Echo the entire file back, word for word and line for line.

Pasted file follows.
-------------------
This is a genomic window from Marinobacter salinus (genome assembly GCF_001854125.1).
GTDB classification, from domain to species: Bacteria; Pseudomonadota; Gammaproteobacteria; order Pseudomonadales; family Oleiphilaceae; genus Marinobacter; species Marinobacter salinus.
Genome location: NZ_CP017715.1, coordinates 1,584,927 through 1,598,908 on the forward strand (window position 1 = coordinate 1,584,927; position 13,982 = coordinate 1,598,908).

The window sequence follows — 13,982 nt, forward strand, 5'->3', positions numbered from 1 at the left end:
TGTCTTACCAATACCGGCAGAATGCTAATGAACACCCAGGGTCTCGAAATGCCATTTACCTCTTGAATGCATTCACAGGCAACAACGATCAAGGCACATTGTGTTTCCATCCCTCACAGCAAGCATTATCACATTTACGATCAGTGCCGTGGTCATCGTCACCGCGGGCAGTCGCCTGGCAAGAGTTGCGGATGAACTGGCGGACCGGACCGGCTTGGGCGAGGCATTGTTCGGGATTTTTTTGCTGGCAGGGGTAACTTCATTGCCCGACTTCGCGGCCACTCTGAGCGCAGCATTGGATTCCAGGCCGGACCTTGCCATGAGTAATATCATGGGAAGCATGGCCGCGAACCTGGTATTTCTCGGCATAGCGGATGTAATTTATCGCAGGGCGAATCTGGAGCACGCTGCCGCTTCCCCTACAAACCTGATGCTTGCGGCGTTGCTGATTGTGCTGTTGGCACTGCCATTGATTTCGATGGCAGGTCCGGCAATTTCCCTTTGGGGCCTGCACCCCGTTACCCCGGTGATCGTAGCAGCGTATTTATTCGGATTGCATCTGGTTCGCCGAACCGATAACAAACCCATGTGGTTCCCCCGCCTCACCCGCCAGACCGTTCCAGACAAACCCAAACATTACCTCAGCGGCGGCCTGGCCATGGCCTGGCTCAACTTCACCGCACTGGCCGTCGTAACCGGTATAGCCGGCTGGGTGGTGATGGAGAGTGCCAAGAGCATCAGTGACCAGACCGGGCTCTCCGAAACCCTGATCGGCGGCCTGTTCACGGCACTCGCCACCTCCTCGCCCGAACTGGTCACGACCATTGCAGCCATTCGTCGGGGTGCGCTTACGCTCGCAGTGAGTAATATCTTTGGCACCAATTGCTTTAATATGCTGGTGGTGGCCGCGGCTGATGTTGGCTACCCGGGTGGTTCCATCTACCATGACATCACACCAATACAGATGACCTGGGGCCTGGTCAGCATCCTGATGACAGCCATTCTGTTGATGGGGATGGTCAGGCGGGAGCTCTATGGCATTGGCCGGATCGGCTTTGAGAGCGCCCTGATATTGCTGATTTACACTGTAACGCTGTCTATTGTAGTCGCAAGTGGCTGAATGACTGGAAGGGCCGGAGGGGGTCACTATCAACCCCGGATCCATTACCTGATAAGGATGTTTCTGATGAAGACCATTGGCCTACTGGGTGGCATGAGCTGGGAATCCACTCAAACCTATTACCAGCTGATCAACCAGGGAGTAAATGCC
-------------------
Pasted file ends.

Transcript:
This is a genomic window from Marinobacter salinus (genome assembly GCF_001854125.1).
GTDB classification, from domain to species: Bacteria; Pseudomonadota; Gammaproteobacteria; order Pseudomonadales; family Oleiphilaceae; genus Marinobacter; species Marinobacter salinus.
Genome location: NZ_CP017715.1, coordinates 1,584,927 through 1,598,908 on the forward strand (window position 1 = coordinate 1,584,927; position 13,982 = coordinate 1,598,908).

The window sequence follows — 13,982 nt, forward strand, 5'->3', positions numbered from 1 at the left end:
TGTCTTACCAATACCGGCAGAATGCTAATGAACACCCAGGGTCTCGAAATGCCATTTACCTCTTGAATGCATTCACAGGCAACAACGATCAAGGCACATTGTGTTTCCATCCCTCACAGCAAGCATTATCACATTTACGATCAGTGCCGTGGTCATCGTCACCGCGGGCAGTCGCCTGGCAAGAGTTGCGGATGAACTGGCGGACCGGACCGGCTTGGGCGAGGCATTGTTCGGGATTTTTTTGCTGGCAGGGGTAACTTCATTGCCCGACTTCGCGGCCACTCTGAGCGCAGCATTGGATTCCAGGCCGGACCTTGCCATGAGTAATATCATGGGAAGCATGGCCGCGAACCTGGTATTTCTCGGCATAGCGGATGTAATTTATCGCAGGGCGAATCTGGAGCACGCTGCCGCTTCCCCTACAAACCTGATGCTTGCGGCGTTGCTGATTGTGCTGTTGGCACTGCCATTGATTTCGATGGCAGGTCCGGCAATTTCCCTTTGGGGCCTGCACCCCGTTACCCCGGTGATCGTAGCAGCGTATTTATTCGGATTGCATCTGGTTCGCCGAACCGATAACAAACCCATGTGGTTCCCCCGCCTCACCCGCCAGACCGTTCCAGACAAACCCAAACATTACCTCAGCGGCGGCCTGGCCATGGCCTGGCTCAACTTCACCGCACTGGCCGTCGTAACCGGTATAGCCGGCTGGGTGGTGATGGAGAGTGCCAAGAGCATCAGTGACCAGACCGGGCTCTCCGAAACCCTGATCGGCGGCCTGTTCACGGCACTCGCCACCTCCTCGCCCGAACTGGTCACGACCATTGCAGCCATTCGTCGGGGTGCGCTTACGCTCGCAGTGAGTAATATCTTTGGCACCAATTGCTTTAATATGCTGGTGGTGGCCGCGGCTGATGTTGGCTACCCGGGTGGTTCCATCTACCATGACATCACACCAATACAGATGACCTGGGGCCTGGTCAGCATCCTGATGACAGCCATTCTGTTGATGGGGATGGTCAGGCGGGAGCTCTATGGCATTGGCCGGATCGGCTTTGAGAGCGCCCTGATATTGCTGATTTACACTGTAACGCTGTCTATTGTAGTCGCAAGTGGCTGAATGACTGGAAGGGCCGGAGGGGGTCACTATCAACCCCGGATCCATTACCTGATAAGGATGTTTCTGATGAAGACCATTGGCCTACTGGGTGGCATGAGCTGGGAATCCACTCAAACCTATTACCAGCTGATCAACCAGGGAGTAAATGCC